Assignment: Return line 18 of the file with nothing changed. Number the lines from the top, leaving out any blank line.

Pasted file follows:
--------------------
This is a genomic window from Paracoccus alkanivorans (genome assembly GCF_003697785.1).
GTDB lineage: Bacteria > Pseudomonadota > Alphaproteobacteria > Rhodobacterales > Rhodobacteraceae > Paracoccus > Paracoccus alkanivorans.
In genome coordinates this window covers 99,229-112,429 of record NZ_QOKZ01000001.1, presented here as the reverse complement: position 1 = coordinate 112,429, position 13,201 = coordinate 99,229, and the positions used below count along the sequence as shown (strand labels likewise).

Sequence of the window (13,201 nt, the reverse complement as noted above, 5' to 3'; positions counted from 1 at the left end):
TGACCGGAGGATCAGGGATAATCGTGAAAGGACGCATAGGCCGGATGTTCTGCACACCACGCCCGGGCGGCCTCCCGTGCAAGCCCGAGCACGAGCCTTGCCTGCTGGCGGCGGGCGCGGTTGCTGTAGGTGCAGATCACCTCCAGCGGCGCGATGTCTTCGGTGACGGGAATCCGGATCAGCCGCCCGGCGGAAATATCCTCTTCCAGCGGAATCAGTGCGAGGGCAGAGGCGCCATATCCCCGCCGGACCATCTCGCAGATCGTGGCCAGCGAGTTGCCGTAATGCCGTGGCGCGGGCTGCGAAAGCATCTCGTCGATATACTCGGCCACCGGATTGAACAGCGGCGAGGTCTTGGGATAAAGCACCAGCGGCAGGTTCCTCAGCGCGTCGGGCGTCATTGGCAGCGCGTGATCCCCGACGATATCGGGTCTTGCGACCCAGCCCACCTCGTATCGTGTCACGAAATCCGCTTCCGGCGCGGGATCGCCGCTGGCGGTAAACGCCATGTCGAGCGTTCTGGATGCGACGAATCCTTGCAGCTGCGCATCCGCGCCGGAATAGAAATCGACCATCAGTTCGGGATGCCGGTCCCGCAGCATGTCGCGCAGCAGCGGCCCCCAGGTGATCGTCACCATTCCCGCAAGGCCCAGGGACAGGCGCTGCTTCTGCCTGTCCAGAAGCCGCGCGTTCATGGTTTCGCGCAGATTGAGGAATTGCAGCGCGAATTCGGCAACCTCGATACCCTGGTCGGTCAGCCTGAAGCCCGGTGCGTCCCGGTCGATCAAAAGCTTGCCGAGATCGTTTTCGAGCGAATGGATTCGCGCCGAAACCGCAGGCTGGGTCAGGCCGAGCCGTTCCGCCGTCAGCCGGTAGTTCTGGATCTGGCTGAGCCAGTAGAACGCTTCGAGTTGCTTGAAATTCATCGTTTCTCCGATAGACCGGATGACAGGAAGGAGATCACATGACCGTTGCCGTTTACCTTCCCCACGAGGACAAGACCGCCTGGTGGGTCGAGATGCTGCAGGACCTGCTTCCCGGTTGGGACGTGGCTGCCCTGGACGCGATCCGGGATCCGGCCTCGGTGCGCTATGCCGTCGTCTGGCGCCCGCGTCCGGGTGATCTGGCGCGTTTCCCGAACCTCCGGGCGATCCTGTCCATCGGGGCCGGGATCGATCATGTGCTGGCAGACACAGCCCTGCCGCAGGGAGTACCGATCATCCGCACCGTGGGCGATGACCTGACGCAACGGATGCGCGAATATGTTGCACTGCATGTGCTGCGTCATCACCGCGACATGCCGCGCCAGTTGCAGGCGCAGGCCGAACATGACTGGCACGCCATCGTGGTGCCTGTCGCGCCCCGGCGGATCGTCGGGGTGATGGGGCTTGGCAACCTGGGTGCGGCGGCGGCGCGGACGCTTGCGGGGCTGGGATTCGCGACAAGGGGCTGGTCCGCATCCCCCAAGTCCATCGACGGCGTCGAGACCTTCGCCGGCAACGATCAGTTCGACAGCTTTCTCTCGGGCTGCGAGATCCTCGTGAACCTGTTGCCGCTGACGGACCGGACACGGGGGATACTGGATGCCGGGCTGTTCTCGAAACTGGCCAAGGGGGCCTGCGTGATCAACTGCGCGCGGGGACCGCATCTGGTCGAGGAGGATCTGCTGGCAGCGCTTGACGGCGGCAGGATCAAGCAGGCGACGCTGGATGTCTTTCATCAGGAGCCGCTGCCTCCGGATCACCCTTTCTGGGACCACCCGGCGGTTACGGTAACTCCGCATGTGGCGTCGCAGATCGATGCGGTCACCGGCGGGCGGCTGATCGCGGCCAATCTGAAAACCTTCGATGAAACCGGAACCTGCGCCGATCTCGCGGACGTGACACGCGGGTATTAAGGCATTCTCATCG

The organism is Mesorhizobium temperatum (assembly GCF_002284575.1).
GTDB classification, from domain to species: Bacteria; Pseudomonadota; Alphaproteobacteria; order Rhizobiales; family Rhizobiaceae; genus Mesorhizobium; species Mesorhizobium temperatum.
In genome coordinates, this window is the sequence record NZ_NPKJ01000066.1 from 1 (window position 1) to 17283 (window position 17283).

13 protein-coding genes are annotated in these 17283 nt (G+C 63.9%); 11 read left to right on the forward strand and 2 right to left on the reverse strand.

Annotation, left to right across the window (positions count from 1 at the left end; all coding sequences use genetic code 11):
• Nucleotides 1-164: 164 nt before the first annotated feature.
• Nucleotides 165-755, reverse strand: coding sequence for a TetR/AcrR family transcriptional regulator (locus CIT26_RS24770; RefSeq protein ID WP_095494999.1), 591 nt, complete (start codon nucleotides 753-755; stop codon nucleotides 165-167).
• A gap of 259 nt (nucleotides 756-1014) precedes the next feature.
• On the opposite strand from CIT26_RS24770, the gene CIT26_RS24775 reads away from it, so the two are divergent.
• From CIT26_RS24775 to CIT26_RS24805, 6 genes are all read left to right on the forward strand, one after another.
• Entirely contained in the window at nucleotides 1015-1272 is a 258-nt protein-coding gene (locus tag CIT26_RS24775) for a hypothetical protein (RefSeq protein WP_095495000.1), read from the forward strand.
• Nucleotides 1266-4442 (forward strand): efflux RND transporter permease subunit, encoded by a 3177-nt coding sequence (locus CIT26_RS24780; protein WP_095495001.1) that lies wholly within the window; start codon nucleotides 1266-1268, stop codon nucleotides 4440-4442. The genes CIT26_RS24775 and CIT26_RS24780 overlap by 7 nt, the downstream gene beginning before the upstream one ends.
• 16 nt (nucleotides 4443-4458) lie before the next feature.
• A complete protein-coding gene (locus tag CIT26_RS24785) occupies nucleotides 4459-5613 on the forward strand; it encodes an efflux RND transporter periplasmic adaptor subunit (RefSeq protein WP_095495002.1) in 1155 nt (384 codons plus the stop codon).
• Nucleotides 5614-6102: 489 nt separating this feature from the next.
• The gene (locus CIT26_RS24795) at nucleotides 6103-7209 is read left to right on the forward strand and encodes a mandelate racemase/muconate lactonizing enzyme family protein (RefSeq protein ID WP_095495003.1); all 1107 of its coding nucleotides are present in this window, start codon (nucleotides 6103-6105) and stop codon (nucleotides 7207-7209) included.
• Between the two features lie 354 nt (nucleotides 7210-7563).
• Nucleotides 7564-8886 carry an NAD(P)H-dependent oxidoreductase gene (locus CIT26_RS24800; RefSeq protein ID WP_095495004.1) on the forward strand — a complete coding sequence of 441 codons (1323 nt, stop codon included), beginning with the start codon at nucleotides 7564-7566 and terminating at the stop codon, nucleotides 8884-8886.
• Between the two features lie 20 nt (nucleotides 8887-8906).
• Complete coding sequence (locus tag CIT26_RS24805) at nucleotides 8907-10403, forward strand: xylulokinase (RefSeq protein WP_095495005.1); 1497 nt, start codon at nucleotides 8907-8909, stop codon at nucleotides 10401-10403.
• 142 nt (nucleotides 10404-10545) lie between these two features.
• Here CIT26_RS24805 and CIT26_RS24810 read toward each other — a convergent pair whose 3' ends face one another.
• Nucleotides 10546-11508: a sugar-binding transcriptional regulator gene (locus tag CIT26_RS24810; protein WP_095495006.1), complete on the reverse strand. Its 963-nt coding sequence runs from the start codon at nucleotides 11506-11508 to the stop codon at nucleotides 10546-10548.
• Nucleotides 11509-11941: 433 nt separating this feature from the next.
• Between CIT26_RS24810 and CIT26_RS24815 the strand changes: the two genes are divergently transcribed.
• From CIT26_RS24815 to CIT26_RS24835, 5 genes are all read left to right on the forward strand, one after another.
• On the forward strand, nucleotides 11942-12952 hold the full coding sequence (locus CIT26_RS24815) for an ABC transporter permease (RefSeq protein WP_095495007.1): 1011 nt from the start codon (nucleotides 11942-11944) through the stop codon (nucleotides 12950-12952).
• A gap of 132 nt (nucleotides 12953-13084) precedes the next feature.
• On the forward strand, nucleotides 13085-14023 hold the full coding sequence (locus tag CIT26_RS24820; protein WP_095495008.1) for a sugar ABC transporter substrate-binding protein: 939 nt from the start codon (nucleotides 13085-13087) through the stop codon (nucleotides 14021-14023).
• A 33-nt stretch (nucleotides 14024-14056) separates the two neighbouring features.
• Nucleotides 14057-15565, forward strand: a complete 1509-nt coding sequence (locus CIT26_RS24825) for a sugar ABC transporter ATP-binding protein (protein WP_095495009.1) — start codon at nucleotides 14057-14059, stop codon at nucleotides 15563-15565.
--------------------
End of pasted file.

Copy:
• 16 nt (nucleotides 4443-4458) lie before the next feature.